Many people find themselves working at a job for reasons that they can’t really explain. Often, an opportunity presents itself and before they realize it, they are headed in a direction they had never planned on. I consider myself very lucky to have known from an early age what I wanted to do. Plants and flowers have long been my passion, and I was fairly certain that I would never be happy working behind a desk.
I spent all of my school years living in the country. We lived across the road from a farm which grows blueberries and Christmas trees. As long as I can remember, I picked blueberries in the summer, and helped to cut and sell Christmas trees every December. I was a diligent student, and I spent a lot of time doing homework, but my happiest hours were when my school work was done and I could head out to the farm and into the fresh air. The fragrance of the berry blossoms in the spring was heady, and the tang of freshly- cut Christmas trees even more so.
Winter and Christmas have always been my favourite time of the year, and it was during then that I made up my mind that I wanted to do this for a living. But I had a lot of questions, and no idea how to begin my research.
My first step, after graduating from high school, was to investigate the Royal Horticultural Society. They have a wealth of information on their website. From this point I had to think carefully about what aspect of working with plants I enjoyed the most. There are several avenues to take. If the idea of design, colour and texture is what inspires you, landscaping and garden design would be the obvious choice. If you just like to get your hands into the dirt, there are a multitude of options. Or, if you are interested in more technical subjects, such as pollination or disease control, you could explore getting into research. Whatever decision you make, The Royal Horticultural Society (RHS) has a clearly defined path for you to follow.
RHS Level 1 Introductory Award in Practical Horticulture
This award consists of four units, from soil preparation to propagation of plants from seed. The focus is on basic horticultural skills and provides an excellent foundation for moving on to more practical skills.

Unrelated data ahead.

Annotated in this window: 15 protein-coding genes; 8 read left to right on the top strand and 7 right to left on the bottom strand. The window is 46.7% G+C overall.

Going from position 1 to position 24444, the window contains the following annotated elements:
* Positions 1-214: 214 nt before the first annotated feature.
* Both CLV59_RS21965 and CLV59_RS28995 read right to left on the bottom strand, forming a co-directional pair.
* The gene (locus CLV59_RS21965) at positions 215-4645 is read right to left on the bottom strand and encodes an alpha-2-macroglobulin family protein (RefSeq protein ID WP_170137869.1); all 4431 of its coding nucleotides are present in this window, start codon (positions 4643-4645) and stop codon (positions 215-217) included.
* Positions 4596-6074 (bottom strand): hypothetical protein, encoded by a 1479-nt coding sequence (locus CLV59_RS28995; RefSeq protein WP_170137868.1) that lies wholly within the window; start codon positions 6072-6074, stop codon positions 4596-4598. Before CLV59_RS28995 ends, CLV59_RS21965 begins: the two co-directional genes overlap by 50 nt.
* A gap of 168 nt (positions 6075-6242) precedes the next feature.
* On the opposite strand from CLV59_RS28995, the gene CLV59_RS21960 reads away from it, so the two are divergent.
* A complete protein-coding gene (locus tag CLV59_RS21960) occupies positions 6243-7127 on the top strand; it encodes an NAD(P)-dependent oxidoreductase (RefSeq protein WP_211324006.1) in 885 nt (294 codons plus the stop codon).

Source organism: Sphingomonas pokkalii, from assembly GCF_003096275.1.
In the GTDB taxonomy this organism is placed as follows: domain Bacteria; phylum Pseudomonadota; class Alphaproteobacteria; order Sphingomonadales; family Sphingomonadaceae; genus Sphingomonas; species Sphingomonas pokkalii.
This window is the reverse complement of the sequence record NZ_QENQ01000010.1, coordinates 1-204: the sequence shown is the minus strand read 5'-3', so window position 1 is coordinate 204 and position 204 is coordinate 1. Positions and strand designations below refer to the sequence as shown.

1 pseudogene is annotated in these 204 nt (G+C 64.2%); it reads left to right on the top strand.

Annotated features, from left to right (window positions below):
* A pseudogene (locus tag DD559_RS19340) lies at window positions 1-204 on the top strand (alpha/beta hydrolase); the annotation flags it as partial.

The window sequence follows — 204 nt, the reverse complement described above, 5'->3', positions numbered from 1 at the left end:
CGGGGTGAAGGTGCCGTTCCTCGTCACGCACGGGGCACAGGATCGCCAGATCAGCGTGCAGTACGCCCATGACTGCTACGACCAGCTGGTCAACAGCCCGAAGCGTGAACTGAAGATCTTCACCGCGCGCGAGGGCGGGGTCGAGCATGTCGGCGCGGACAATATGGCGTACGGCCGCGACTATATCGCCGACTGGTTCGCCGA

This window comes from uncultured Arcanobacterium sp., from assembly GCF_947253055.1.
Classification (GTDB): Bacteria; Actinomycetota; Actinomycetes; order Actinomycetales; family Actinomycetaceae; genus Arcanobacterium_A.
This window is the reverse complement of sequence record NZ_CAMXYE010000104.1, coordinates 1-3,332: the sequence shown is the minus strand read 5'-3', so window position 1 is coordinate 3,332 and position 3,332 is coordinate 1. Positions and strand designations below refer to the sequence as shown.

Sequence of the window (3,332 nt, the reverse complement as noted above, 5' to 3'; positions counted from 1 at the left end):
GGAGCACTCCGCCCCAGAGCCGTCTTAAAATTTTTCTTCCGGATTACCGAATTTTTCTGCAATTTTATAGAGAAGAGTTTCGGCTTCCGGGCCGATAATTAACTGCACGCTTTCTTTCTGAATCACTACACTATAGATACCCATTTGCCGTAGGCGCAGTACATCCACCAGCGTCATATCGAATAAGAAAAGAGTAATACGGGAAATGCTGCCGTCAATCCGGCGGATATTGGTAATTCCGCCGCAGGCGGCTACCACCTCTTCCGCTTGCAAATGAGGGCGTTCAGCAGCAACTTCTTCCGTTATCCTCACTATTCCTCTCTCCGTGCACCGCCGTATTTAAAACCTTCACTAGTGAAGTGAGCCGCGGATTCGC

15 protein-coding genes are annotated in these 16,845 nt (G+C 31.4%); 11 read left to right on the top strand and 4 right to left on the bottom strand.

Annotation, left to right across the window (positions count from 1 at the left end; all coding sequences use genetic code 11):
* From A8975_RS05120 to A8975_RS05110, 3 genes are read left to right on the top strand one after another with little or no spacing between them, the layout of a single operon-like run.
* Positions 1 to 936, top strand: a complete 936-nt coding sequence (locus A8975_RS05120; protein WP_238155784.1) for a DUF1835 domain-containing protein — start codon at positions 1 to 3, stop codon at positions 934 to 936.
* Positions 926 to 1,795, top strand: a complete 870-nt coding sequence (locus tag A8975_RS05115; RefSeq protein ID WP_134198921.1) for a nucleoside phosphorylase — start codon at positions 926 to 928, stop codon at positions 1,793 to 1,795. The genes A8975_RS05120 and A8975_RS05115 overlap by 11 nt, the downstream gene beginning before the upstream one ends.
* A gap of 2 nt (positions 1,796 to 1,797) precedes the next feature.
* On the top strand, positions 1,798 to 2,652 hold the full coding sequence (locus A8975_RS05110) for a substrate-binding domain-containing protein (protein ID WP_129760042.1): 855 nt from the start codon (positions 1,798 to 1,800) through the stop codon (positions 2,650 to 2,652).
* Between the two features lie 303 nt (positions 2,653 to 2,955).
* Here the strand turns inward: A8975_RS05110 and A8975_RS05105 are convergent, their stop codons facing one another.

RHS Level 2 Award in Practical Horticulture
This level is divided into two distinct components: The practical components deals with a hands-on approach, putting knowledge to work with actual field work. The second component is largely theory-based, delving more deeply into the principles of plant growth.
RHS Level 3 Award in Practical Horticulture
This level has three components: the practical and theory-based, and a third combining both of these. At this point, learners can begin to concentrate more specifically on their area of interest. Having achieved this level opens up a world of employment opportunities.
Master of Horticulture
This is the RHS’s most prestigious professional horticultural qualification. It allows holders of this award to use the designation MHort (RHS) after their name. In order to be accepted into the program, applicants must have had at least four years of full-time employment at a supervisory level. The program consists of guided self- study over a period of three years. Some of the topics of study include Urban Landscapes, Strategic Management, and World Horticulture. This is definitely for the dedicated career person.
Whatever level of qualification you hope to achieve, the most important prerequisite is simply the love of plants and flowers, and the joy of working with your hands, and getting out into the environment. With this basis, you are off to a good start.
There has been a tendency in the recent past for people starting out in their employment search to focus on a very narrow and specific field of opportunities. There is also a belief that “working with your hands” is a job requiring very little skill level; a last resort, if you will. This is really not the case; in fact, there is a definite need for skilled, trained workers. Many graduating students are simply not made aware of the possibilities available outside the usual career paths.
One tried-and-true method for developing career options is to volunteer. Talk to people within an organization and find out what appeals to you. Community gardens, parks, and environmental groups are all excellent ways to get involved in the horticultural world.
City beautification projects are common nowadays as well.
And, so, I decided to pursue my RHS level 1 qualification. The course runs on a part-time basis, which left me plenty of leisure time to spend in the garden. Once I had achieved my level 1 award, I was hired by a plant nursery and garden centre very near to where I live. I have been working there for two years now, and recently began the process of purchasing the farm across the road from where I still. The fellow who owns the farm is getting on, and he wants to retire. This would certainly be the culmination of a childhood dream for me. My training has allowed me to work in a profession that I love, and has given me the ability to buy the property where I “cultivated” my love of plants.
It certainly takes some thought and plenty of effort to figure out what type of work makes you happy. But, considering how much time we spend on the job, it is surely worth it. Life is full of possibilities, and, with some soul-searching, you can find them. Find out what you love to do, and go after it. Believe in it, and make it happen.
Author C McDonald. I am working on behalf of one of the counties leading providers of corporate horticultural solutions for commercial environments. With so much experience and expertise, passion and skill, you can rely on us to bring your workplace or venue to life.